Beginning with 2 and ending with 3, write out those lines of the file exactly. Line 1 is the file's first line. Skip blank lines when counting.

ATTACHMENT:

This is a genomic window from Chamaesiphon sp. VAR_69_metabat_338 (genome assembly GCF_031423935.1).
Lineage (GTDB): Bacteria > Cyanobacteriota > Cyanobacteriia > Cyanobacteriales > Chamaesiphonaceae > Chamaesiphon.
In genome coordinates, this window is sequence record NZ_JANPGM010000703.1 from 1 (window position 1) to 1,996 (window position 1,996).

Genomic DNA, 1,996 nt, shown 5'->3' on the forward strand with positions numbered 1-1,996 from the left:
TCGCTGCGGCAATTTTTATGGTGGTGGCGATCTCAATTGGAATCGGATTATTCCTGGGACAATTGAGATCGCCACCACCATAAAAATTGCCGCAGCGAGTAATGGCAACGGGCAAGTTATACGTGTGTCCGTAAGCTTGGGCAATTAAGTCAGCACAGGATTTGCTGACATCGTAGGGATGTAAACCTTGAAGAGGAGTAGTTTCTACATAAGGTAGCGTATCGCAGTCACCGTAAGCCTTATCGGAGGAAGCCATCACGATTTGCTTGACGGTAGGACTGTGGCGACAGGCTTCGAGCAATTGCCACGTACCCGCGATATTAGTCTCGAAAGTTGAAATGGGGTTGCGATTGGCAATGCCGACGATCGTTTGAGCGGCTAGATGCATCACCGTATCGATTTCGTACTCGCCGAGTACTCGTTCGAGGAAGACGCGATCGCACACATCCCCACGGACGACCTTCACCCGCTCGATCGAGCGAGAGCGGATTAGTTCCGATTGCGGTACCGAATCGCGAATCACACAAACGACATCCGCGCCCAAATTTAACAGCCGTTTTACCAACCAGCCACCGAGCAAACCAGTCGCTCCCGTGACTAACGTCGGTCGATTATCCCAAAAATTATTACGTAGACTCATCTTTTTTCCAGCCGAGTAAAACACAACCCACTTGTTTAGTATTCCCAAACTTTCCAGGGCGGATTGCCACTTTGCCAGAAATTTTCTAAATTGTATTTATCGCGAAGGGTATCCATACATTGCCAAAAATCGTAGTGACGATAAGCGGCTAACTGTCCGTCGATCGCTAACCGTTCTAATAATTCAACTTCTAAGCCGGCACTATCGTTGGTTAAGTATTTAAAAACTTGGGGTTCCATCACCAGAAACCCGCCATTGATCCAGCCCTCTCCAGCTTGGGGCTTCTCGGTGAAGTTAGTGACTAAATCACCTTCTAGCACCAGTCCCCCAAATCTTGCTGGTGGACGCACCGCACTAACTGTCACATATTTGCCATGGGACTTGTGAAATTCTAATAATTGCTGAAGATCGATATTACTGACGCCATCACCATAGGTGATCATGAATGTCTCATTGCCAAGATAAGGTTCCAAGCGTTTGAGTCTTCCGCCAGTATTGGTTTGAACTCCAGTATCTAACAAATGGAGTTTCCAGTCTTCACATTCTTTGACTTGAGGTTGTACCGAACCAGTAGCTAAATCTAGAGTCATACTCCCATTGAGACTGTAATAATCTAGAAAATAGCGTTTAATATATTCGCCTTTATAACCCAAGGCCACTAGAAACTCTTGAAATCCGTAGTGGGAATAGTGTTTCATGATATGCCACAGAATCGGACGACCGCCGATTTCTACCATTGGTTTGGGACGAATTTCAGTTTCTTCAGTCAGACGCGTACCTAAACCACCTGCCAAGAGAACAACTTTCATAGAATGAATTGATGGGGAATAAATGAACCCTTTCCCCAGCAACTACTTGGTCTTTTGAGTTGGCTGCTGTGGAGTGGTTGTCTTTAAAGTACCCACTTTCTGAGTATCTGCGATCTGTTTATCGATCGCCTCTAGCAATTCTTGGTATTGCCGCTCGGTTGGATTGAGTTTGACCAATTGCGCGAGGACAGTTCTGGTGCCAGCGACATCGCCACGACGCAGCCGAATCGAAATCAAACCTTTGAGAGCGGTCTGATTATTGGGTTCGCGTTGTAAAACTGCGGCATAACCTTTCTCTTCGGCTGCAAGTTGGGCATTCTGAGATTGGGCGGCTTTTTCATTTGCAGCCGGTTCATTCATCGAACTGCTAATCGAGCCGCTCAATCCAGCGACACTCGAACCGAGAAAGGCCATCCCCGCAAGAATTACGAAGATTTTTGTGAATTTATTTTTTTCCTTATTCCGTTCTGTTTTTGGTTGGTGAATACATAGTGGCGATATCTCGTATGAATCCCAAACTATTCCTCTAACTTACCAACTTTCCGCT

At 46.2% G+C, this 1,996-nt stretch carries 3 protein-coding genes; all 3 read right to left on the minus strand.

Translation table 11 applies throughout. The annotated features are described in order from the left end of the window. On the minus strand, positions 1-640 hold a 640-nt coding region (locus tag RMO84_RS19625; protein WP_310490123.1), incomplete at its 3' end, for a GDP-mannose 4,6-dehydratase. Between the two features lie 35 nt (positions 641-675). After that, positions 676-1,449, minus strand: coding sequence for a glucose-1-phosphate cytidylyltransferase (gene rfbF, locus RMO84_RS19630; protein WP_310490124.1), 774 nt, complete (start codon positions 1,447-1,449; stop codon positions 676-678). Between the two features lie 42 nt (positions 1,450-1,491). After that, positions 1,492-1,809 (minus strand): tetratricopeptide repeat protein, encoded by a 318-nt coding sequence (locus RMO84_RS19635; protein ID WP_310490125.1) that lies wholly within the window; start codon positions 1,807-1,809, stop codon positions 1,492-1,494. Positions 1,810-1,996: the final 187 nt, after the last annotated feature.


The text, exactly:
Lineage (GTDB): Bacteria > Cyanobacteriota > Cyanobacteriia > Cyanobacteriales > Chamaesiphonaceae > Chamaesiphon.
In genome coordinates, this window is sequence record NZ_JANPGM010000703.1 from 1 (window position 1) to 1,996 (window position 1,996).